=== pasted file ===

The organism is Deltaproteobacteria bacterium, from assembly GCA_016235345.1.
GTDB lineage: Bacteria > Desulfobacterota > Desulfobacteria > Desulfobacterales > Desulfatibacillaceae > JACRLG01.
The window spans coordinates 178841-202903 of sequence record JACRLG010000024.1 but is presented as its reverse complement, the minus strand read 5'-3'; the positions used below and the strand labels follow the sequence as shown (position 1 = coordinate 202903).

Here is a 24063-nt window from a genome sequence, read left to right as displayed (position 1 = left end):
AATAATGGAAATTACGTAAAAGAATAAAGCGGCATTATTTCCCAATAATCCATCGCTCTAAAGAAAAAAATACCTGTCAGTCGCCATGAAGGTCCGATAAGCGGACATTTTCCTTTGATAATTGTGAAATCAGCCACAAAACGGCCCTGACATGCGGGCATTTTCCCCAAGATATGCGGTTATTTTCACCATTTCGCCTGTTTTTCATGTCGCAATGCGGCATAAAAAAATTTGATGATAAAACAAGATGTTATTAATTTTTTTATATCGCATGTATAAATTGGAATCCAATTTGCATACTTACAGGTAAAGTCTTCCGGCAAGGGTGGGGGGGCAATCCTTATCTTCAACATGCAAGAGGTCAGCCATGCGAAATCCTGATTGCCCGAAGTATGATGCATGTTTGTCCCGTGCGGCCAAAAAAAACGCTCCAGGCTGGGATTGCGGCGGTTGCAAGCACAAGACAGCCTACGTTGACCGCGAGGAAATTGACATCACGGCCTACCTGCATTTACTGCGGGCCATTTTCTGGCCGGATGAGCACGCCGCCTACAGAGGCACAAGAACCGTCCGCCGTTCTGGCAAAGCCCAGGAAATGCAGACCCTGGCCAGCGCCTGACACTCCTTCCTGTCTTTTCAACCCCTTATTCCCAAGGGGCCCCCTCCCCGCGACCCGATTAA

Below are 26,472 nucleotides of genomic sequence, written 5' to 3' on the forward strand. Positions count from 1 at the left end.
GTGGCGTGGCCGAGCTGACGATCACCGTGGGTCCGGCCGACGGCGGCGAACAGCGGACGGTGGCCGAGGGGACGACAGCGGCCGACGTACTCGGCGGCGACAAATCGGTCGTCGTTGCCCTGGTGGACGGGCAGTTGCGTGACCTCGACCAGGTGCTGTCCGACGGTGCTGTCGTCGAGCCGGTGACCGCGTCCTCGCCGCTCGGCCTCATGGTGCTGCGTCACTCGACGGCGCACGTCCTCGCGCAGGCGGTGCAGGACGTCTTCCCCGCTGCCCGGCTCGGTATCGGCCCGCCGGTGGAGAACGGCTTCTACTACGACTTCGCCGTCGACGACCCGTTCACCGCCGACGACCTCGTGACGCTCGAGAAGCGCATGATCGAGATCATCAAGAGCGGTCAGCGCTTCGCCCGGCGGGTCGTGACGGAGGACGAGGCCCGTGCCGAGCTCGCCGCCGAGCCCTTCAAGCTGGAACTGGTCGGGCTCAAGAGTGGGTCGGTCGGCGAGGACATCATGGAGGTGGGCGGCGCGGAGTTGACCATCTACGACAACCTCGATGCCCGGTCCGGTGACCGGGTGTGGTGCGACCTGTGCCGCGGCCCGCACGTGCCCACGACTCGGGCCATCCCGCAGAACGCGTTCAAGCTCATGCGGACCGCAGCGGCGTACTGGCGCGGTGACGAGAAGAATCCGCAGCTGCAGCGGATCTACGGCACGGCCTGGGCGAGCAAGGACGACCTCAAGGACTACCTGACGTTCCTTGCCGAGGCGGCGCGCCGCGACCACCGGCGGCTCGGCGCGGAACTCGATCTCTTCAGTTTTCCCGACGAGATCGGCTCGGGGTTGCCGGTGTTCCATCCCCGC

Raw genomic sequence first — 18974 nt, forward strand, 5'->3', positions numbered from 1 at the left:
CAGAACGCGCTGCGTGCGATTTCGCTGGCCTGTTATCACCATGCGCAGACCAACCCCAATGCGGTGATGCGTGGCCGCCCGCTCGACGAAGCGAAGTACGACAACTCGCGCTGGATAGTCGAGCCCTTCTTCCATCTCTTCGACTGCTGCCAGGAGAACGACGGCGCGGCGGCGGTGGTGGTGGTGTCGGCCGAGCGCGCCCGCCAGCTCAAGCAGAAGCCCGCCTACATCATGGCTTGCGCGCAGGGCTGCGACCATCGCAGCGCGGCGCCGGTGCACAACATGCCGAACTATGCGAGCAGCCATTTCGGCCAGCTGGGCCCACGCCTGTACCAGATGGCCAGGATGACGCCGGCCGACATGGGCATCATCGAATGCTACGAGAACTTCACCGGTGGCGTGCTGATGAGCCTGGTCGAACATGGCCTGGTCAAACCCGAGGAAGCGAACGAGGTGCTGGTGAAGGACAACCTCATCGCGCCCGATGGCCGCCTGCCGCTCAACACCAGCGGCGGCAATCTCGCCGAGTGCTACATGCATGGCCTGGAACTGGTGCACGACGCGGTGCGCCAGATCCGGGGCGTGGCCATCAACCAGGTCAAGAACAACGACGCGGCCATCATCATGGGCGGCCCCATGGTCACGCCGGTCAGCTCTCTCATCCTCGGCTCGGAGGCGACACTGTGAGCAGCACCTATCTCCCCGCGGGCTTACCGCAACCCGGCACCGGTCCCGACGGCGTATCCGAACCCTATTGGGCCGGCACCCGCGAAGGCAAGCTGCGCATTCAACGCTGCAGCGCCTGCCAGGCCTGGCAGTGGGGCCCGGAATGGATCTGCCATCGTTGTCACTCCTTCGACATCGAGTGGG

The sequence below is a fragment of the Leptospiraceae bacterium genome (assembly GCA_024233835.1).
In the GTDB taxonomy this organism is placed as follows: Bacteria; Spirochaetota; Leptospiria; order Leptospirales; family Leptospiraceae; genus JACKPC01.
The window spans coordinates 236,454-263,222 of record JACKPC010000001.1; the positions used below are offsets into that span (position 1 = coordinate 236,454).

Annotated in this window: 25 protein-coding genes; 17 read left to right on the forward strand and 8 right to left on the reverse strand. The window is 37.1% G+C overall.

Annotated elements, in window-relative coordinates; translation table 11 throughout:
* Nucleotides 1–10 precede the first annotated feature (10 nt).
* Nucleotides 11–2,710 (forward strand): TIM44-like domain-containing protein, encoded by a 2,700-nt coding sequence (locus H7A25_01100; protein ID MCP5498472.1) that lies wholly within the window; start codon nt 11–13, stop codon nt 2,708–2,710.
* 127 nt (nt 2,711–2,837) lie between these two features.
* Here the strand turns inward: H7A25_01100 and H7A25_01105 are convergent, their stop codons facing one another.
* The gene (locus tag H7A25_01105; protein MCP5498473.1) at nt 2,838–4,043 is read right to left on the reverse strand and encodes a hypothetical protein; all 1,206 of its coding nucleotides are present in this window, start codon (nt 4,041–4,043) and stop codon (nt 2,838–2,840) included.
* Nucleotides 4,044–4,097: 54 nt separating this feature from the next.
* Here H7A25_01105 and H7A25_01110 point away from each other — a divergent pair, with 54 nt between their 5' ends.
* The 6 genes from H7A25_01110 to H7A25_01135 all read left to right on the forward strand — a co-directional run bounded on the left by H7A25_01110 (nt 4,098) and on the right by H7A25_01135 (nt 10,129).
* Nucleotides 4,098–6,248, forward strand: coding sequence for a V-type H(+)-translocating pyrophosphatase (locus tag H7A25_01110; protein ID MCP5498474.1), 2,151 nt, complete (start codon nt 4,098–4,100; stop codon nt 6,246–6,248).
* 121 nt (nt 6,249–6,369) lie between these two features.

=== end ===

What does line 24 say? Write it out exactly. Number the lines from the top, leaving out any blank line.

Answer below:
* 121 nt (nt 6,249–6,369) lie between these two features.